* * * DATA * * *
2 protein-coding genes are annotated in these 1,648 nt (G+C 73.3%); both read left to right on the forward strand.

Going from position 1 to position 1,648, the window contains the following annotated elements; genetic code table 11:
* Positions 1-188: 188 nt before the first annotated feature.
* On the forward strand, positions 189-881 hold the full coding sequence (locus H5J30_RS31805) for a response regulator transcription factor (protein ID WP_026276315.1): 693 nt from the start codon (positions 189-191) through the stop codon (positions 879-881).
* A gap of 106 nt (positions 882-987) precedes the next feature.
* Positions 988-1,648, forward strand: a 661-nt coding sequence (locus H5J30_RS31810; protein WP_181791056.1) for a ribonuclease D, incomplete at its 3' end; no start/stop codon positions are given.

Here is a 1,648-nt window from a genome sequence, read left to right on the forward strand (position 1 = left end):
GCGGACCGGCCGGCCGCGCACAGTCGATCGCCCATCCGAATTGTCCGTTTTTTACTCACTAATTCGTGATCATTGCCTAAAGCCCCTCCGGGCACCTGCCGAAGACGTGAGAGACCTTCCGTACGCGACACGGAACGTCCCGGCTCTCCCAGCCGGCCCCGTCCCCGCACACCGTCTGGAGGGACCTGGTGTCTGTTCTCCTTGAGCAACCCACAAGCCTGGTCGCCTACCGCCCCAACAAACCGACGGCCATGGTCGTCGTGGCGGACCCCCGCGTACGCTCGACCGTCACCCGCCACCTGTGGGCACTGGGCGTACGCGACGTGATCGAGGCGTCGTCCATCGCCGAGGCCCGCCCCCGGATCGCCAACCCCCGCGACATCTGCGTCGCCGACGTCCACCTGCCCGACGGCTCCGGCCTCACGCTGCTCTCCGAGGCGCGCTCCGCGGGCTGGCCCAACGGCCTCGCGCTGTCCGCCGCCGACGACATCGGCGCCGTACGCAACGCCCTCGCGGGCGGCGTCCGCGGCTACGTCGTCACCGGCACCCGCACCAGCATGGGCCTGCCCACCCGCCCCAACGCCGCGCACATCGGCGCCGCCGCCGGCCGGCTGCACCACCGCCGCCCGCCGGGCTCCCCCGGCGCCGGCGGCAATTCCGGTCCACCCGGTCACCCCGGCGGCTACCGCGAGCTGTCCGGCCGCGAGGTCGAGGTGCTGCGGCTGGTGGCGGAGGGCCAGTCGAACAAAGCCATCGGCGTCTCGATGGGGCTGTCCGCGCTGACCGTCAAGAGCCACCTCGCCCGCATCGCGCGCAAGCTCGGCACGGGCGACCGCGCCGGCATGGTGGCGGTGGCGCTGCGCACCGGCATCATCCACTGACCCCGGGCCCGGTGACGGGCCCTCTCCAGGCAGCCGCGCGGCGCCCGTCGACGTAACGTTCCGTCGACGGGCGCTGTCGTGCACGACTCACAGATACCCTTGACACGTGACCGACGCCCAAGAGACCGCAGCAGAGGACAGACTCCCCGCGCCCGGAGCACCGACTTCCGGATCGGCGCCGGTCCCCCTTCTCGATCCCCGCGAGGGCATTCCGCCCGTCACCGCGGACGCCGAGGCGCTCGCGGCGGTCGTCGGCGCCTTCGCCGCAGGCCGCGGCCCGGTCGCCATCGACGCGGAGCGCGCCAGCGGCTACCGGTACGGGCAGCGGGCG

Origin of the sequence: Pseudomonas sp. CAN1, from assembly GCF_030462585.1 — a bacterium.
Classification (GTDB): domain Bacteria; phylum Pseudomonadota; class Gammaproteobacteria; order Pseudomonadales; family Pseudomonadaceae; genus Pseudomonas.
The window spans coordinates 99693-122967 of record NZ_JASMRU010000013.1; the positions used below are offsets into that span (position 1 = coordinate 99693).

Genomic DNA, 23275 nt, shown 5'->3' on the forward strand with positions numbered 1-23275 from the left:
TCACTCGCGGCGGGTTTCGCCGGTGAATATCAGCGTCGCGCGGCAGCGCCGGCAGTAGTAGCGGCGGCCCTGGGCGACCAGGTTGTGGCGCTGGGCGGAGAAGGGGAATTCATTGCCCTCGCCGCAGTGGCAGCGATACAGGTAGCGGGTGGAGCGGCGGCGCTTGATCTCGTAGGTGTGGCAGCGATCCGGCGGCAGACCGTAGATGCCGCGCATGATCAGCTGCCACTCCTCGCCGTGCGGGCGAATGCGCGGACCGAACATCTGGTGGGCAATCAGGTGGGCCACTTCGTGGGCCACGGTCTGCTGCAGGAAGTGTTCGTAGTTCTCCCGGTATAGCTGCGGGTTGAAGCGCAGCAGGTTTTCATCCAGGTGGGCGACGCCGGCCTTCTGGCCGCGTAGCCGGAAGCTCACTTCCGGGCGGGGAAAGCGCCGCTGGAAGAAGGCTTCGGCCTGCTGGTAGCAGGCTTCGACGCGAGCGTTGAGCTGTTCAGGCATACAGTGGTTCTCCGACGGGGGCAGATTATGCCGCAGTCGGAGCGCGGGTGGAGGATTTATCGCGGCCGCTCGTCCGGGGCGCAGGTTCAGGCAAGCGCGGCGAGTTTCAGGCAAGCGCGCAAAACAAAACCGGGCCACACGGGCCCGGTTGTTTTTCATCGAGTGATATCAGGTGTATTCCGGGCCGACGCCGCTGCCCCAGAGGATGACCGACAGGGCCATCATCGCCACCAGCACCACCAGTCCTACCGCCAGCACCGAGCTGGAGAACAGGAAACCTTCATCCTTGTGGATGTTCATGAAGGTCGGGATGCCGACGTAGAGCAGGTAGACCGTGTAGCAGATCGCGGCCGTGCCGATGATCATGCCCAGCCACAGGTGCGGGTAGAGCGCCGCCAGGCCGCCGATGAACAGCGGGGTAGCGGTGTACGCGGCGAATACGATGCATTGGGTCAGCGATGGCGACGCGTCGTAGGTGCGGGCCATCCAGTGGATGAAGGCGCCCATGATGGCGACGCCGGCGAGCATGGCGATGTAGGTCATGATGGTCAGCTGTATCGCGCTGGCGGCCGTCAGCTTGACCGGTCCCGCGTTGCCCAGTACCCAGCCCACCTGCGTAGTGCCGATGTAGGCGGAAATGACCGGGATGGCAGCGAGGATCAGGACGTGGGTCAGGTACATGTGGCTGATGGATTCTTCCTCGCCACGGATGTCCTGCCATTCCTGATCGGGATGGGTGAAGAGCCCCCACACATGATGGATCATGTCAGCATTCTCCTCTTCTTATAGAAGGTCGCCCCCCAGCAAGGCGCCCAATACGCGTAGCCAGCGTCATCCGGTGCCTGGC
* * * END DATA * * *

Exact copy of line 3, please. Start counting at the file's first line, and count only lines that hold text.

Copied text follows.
* Positions 1-188: 188 nt before the first annotated feature.